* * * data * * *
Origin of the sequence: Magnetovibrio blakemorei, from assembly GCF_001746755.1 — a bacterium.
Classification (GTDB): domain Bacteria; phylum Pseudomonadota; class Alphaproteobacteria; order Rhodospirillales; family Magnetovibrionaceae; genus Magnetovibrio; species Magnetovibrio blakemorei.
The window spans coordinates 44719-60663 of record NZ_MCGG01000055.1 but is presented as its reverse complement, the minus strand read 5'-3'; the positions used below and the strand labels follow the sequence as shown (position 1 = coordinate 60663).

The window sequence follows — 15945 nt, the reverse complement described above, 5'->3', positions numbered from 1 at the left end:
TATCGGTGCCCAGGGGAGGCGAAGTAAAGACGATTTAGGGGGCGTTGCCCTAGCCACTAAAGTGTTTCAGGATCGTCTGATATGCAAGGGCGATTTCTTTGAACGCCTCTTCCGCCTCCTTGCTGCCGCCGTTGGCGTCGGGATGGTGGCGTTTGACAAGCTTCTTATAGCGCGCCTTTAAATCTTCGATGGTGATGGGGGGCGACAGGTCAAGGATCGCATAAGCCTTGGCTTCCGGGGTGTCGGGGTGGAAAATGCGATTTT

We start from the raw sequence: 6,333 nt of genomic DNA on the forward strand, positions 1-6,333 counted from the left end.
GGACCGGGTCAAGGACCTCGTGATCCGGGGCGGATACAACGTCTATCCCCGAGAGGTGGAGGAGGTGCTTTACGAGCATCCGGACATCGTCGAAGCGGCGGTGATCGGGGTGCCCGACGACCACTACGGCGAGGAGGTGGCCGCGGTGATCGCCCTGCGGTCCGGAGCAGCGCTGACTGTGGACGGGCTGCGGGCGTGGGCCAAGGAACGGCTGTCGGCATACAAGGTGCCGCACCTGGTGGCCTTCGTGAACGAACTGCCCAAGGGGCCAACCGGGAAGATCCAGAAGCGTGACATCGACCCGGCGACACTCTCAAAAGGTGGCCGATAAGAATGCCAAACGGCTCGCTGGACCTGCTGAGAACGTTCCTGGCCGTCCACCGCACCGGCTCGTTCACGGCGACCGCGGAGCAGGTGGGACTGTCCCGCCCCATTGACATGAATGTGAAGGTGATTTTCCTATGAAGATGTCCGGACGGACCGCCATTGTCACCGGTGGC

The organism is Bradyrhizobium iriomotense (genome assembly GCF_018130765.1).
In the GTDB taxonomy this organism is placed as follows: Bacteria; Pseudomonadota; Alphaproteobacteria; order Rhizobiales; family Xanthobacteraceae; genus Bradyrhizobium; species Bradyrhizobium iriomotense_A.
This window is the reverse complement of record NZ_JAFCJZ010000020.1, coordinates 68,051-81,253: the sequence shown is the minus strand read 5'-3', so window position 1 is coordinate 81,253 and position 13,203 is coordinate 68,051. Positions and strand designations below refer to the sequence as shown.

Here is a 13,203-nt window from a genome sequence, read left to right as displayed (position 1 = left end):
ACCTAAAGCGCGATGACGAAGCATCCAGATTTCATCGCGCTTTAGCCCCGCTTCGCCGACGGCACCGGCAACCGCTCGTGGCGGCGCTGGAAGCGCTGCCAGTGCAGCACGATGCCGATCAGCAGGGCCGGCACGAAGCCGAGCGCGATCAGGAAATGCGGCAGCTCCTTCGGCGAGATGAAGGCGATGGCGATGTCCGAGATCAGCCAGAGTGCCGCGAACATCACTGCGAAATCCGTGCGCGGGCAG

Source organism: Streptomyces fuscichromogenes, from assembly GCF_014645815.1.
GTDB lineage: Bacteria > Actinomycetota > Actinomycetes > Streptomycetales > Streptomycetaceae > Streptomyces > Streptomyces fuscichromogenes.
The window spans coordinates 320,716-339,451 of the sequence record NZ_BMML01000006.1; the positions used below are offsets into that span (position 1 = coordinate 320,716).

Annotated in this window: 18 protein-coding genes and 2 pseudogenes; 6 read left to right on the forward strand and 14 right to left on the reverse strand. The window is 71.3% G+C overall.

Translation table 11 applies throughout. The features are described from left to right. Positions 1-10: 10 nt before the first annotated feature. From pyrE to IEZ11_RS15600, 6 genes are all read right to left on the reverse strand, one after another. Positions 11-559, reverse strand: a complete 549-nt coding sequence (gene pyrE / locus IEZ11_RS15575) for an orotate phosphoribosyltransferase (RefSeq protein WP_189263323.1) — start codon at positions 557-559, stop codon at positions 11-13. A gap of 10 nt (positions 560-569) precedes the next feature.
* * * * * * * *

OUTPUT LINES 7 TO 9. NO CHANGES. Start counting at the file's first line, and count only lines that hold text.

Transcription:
GGACCGGGTCAAGGACCTCGTGATCCGGGGCGGATACAACGTCTATCCCCGAGAGGTGGAGGAGGTGCTTTACGAGCATCCGGACATCGTCGAAGCGGCGGTGATCGGGGTGCCCGACGACCACTACGGCGAGGAGGTGGCCGCGGTGATCGCCCTGCGGTCCGGAGCAGCGCTGACTGTGGACGGGCTGCGGGCGTGGGCCAAGGAACGGCTGTCGGCATACAAGGTGCCGCACCTGGTGGCCTTCGTGAACGAACTGCCCAAGGGGCCAACCGGGAAGATCCAGAAGCGTGACATCGACCCGGCGACACTCTCAAAAGGTGGCCGATAAGAATGCCAAACGGCTCGCTGGACCTGCTGAGAACGTTCCTGGCCGTCCACCGCACCGGCTCGTTCACGGCGACCGCGGAGCAGGTGGGACTGTCCCGCCCCATTGACATGAATGTGAAGGTGATTTTCCTATGAAGATGTCCGGACGGACCGCCATTGTCACCGGTGGC

The organism is Bradyrhizobium iriomotense (genome assembly GCF_018130765.1).
In the GTDB taxonomy this organism is placed as follows: Bacteria; Pseudomonadota; Alphaproteobacteria; order Rhizobiales; family Xanthobacteraceae; genus Bradyrhizobium; species Bradyrhizobium iriomotense_A.